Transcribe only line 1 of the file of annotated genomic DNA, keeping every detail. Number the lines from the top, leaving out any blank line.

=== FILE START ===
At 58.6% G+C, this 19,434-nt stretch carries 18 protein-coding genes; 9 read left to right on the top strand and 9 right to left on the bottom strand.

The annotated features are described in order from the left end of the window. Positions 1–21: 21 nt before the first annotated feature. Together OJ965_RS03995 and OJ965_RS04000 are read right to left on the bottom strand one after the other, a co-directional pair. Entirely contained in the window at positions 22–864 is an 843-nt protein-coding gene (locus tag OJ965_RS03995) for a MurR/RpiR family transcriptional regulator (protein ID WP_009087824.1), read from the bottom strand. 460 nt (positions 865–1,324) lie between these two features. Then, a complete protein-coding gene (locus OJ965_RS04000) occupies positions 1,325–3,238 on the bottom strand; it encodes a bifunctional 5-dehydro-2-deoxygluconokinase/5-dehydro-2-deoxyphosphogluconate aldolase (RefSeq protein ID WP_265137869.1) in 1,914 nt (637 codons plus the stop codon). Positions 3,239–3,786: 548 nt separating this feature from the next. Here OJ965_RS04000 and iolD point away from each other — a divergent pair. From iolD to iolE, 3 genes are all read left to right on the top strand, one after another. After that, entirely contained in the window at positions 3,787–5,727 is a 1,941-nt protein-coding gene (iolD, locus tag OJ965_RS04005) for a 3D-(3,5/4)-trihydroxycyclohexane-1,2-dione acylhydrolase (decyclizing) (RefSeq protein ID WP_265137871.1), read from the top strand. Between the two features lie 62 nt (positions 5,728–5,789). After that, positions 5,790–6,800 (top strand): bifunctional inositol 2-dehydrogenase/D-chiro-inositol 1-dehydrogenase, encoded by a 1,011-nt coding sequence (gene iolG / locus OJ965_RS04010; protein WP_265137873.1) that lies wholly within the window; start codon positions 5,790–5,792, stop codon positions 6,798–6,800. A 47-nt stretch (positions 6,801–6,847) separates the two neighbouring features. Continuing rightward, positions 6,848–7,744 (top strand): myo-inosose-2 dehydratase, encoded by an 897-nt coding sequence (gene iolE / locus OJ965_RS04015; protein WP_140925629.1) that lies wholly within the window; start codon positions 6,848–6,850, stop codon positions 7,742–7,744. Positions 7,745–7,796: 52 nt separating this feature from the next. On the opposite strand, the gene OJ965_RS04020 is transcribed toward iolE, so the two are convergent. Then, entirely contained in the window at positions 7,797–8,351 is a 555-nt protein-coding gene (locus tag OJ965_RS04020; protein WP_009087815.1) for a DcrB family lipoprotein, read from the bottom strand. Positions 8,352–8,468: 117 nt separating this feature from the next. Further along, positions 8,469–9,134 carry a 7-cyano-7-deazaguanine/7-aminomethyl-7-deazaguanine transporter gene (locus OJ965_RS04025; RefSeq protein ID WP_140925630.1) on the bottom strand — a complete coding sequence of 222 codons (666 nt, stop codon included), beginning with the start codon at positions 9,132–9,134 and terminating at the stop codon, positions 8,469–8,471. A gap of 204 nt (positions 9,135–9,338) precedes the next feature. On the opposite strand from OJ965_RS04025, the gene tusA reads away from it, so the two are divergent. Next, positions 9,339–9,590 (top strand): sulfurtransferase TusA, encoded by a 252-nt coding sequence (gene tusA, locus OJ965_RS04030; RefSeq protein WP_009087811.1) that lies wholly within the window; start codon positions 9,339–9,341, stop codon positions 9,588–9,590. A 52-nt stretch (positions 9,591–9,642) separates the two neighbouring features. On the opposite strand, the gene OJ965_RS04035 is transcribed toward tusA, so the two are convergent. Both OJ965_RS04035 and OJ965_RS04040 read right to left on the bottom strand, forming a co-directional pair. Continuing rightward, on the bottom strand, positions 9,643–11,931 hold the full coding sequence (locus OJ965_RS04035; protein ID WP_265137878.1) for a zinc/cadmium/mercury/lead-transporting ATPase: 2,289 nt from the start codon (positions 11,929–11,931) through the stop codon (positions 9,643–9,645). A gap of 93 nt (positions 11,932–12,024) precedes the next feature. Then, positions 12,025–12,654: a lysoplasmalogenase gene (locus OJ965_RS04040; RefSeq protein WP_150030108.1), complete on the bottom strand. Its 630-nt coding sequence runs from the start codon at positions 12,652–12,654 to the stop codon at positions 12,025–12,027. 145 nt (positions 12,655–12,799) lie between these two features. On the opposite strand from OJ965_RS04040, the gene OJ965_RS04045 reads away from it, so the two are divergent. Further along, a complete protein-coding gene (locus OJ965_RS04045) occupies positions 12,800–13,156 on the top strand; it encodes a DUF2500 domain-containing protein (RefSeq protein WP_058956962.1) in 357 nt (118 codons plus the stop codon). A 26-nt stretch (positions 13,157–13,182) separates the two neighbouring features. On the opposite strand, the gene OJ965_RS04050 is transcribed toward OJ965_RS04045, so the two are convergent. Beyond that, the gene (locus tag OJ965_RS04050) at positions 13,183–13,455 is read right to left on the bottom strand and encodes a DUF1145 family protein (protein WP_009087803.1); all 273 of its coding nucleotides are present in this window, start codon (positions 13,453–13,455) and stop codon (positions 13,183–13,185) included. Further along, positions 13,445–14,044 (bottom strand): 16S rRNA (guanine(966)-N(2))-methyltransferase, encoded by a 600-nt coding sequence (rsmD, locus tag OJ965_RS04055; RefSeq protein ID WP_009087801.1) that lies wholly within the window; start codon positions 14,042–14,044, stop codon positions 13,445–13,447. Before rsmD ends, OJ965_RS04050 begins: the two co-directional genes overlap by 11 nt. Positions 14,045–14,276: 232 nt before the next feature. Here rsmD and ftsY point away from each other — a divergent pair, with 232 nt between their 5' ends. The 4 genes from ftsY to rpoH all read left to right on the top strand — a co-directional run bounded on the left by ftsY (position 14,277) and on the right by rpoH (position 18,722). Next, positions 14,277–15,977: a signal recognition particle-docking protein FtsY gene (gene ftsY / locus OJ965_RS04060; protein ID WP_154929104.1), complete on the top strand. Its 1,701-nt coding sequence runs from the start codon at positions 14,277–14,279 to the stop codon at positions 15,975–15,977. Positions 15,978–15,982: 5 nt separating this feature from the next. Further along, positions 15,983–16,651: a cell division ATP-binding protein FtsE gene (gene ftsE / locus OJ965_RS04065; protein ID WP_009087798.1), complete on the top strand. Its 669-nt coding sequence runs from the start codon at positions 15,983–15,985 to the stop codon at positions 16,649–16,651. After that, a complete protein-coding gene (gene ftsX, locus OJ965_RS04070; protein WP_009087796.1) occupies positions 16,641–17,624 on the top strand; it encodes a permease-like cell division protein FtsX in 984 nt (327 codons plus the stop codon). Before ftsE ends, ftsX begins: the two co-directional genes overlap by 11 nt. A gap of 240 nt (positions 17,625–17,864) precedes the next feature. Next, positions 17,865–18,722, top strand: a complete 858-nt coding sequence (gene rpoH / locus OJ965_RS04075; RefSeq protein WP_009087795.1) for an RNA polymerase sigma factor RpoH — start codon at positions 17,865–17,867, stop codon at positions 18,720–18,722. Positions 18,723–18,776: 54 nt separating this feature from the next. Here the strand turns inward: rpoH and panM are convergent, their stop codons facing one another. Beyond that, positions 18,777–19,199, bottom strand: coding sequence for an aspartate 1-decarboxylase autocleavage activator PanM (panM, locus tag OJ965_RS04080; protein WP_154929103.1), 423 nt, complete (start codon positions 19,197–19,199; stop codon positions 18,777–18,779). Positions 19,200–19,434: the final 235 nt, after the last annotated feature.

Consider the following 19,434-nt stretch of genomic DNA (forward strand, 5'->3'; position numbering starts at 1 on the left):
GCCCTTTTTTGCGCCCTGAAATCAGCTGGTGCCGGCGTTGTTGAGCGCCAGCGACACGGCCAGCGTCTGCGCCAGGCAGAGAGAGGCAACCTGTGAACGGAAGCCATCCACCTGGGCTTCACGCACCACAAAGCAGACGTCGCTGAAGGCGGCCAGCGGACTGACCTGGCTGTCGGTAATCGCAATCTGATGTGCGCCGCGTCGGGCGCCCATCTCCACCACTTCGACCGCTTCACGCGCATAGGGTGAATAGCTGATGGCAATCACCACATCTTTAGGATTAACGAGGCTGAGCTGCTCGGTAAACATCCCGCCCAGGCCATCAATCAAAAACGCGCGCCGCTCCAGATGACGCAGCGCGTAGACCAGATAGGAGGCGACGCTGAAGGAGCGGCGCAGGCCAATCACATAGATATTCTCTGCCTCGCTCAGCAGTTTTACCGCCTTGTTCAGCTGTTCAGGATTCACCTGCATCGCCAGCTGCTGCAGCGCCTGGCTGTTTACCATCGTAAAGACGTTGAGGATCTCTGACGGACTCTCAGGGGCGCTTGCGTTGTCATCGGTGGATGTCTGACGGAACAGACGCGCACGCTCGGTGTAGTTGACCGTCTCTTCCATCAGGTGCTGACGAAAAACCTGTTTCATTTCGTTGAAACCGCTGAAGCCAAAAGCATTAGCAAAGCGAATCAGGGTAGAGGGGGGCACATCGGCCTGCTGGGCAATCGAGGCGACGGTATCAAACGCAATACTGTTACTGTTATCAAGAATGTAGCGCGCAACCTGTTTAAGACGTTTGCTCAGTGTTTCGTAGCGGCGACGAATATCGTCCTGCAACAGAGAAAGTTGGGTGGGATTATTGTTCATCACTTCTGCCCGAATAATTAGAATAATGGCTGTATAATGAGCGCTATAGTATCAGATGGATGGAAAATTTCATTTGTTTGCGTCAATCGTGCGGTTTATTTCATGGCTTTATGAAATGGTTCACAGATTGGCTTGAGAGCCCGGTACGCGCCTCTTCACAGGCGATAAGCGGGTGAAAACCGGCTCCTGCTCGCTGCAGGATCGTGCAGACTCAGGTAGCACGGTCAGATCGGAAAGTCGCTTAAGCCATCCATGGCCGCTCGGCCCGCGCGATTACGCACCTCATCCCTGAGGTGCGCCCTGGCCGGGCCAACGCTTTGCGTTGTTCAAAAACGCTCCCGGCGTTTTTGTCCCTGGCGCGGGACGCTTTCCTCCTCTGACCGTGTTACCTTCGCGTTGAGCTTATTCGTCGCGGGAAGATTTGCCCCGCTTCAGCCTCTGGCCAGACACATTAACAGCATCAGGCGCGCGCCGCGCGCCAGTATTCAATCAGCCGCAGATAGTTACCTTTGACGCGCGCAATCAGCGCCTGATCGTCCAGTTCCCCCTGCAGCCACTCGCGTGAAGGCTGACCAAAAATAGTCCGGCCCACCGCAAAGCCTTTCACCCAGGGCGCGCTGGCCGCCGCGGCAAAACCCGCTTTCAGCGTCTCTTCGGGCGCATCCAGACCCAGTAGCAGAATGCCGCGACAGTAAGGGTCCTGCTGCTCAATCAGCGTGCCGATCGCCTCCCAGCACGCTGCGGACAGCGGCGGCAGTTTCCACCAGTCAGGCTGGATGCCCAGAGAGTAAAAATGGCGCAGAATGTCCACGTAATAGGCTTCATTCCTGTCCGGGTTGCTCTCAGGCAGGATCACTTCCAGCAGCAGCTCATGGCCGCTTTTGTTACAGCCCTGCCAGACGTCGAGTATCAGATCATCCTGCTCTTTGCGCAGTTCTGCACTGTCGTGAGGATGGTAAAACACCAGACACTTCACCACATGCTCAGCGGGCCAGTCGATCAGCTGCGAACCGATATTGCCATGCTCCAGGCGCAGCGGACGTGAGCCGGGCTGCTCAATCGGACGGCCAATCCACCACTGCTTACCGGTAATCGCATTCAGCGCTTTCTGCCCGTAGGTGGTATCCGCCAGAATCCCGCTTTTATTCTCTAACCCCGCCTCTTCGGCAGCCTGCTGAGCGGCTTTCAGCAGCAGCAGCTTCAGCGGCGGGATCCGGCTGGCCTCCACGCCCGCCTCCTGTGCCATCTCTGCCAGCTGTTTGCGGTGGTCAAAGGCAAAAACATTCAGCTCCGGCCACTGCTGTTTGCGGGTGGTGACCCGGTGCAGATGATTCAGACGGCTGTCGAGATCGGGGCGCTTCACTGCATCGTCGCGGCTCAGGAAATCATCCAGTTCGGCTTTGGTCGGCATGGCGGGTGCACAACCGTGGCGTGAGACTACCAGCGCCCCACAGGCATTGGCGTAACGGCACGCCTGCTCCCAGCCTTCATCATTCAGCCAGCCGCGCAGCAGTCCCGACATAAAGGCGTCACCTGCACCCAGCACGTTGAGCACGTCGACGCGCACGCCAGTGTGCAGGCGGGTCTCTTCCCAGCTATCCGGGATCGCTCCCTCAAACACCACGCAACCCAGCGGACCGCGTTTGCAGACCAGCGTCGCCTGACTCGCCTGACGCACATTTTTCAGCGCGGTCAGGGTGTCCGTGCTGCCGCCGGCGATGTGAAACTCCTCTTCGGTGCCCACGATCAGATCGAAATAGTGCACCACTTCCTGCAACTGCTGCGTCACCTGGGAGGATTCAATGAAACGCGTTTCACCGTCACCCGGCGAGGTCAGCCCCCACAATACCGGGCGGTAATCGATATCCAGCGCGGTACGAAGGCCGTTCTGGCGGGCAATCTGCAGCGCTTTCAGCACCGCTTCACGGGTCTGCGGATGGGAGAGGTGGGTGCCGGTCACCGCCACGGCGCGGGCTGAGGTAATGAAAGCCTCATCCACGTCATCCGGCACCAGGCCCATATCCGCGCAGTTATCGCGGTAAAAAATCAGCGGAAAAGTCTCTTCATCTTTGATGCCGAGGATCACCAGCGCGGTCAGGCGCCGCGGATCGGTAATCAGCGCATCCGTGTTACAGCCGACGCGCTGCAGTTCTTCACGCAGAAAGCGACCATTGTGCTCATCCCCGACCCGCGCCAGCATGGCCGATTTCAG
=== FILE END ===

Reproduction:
At 58.6% G+C, this 19,434-nt stretch carries 18 protein-coding genes; 9 read left to right on the top strand and 9 right to left on the bottom strand.